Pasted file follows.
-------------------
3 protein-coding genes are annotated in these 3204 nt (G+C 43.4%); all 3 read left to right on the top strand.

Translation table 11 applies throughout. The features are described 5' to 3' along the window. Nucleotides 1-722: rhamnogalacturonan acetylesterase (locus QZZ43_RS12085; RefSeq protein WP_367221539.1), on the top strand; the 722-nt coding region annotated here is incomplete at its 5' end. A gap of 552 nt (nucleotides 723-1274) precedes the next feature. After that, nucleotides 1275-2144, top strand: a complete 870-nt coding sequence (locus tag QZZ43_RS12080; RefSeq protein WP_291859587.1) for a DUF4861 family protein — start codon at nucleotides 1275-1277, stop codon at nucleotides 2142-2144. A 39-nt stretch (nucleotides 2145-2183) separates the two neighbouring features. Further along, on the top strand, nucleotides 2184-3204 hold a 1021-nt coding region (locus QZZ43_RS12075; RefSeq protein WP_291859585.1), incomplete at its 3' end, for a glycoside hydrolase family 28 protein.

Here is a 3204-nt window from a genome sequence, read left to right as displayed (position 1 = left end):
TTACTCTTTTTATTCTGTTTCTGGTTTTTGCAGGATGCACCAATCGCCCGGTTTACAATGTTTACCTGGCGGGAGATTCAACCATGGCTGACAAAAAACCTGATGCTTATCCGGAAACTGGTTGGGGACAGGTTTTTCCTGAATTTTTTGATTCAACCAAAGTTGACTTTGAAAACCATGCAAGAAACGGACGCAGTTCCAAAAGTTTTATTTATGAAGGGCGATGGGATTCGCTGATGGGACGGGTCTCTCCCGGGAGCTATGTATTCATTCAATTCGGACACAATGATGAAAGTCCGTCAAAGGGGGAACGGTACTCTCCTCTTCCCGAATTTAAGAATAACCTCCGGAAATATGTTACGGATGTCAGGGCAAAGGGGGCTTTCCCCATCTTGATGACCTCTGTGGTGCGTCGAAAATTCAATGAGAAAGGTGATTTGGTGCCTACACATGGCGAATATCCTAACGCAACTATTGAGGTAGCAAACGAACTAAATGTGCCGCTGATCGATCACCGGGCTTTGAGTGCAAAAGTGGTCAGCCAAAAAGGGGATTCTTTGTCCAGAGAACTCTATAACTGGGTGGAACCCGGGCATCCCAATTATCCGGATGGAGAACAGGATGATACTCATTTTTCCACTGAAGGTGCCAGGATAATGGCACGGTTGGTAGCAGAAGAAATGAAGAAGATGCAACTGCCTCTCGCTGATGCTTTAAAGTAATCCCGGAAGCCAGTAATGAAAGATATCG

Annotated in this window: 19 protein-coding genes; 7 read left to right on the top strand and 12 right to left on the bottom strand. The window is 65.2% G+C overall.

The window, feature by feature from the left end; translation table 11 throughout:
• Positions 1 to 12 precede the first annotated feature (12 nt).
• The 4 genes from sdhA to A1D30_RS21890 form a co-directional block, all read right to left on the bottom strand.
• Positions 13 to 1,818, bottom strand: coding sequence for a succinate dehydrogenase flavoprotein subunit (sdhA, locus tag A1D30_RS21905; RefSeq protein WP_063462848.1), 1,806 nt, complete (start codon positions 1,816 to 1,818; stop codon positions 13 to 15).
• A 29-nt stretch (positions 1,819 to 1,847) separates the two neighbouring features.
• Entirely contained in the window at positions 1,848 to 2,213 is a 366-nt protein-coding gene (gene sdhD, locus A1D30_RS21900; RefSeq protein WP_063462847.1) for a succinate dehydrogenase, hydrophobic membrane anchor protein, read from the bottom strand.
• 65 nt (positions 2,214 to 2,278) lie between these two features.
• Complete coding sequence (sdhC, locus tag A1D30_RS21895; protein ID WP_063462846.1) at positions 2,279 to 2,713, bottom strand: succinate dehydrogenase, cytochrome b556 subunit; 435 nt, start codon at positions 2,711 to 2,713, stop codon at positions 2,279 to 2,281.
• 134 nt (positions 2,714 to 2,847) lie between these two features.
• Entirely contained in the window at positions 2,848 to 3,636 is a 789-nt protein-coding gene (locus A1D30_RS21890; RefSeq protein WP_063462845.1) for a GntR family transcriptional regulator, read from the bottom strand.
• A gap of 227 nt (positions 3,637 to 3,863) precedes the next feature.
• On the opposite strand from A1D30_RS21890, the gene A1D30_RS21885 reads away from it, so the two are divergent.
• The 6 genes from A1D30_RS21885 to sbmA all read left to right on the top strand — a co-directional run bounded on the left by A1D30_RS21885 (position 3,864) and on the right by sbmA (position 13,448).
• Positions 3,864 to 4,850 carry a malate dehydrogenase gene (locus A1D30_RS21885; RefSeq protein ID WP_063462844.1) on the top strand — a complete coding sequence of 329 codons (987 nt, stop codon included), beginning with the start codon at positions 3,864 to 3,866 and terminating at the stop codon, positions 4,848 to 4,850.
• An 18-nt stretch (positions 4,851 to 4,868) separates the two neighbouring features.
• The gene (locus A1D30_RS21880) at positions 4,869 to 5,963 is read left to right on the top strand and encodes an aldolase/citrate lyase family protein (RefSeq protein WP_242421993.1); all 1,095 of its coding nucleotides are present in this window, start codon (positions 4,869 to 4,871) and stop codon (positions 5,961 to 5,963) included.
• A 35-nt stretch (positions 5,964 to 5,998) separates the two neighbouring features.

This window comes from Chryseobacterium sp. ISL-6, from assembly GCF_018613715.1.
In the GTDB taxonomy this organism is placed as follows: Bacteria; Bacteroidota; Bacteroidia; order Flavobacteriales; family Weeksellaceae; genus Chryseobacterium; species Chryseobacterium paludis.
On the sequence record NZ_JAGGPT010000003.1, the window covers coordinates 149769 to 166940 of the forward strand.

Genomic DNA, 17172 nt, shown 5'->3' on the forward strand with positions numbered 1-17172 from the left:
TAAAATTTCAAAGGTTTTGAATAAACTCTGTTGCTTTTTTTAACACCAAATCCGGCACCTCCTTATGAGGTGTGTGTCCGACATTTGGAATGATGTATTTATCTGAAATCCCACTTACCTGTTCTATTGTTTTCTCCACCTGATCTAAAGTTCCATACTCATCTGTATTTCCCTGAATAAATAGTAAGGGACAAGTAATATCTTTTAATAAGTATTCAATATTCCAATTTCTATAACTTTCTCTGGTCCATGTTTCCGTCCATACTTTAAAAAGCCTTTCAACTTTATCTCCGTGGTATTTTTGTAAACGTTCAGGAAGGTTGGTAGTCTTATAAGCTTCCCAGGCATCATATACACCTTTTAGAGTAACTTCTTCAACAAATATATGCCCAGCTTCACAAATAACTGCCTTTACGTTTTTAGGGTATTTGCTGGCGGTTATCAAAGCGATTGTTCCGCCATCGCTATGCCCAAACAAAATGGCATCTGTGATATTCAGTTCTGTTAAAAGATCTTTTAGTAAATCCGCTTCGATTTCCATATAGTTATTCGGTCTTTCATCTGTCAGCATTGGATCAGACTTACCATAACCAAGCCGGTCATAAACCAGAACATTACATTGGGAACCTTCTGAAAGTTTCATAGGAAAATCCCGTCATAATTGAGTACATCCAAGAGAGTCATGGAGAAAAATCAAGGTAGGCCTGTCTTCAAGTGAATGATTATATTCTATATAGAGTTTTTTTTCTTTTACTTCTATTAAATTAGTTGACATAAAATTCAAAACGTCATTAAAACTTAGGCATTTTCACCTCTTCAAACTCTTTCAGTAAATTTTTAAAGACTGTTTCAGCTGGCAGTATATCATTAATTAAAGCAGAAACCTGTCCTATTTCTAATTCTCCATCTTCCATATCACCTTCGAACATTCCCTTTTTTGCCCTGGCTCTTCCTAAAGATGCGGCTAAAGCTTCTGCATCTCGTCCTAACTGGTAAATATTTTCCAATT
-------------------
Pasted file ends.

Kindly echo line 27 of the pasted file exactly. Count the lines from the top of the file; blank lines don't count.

TAAAATTTCAAAGGTTTTGAATAAACTCTGTTGCTTTTTTTAACACCAAATCCGGCACCTCCTTATGAGGTGTGTGTCCGACATTTGGAATGATGTATTTATCTGAAATCCCACTTACCTGTTCTATTGTTTTCTCCACCTGATCTAAAGTTCCATACTCATCTGTATTTCCCTGAATAAATAGTAAGGGACAAGTAATATCTTTTAATAAGTATTCAATATTCCAATTTCTATAACTTTCTCTGGTCCATGTTTCCGTCCATACTTTAAAAAGCCTTTCAACTTTATCTCCGTGGTATTTTTGTAAACGTTCAGGAAGGTTGGTAGTCTTATAAGCTTCCCAGGCATCATATACACCTTTTAGAGTAACTTCTTCAACAAATATATGCCCAGCTTCACAAATAACTGCCTTTACGTTTTTAGGGTATTTGCTGGCGGTTATCAAAGCGATTGTTCCGCCATCGCTATGCCCAAACAAAATGGCATCTGTGATATTCAGTTCTGTTAAAAGATCTTTTAGTAAATCCGCTTCGATTTCCATATAGTTATTCGGTCTTTCATCTGTCAGCATTGGATCAGACTTACCATAACCAAGCCGGTCATAAACCAGAACATTACATTGGGAACCTTCTGAAAGTTTCATAGGAAAATCCCGTCATAATTGAGTACATCCAAGAGAGTCATGGAGAAAAATCAAGGTAGGCCTGTCTTCAAGTGAATGATTATATTCTATATAGAGTTTTTTTTCTTTTACTTCTATTAAATTAGTTGACATAAAATTCAAAACGTCATTAAAACTTAGGCATTTTCACCTCTTCAAACTCTTTCAGTAAATTTTTAAAGACTGTTTCAGCTGGCAGTATATCATTAATTAAAGCAGAAACCTGTCCTATTTCTAATTCTCCATCTTCCATATCACCTTCGAACATTCCCTTTTTTGCCCTGGCTCTTCCTAAAGATGCGGCTAAAGCTTCTGCATCTCGTCCTAACTGGTAAATATTTTCCAATT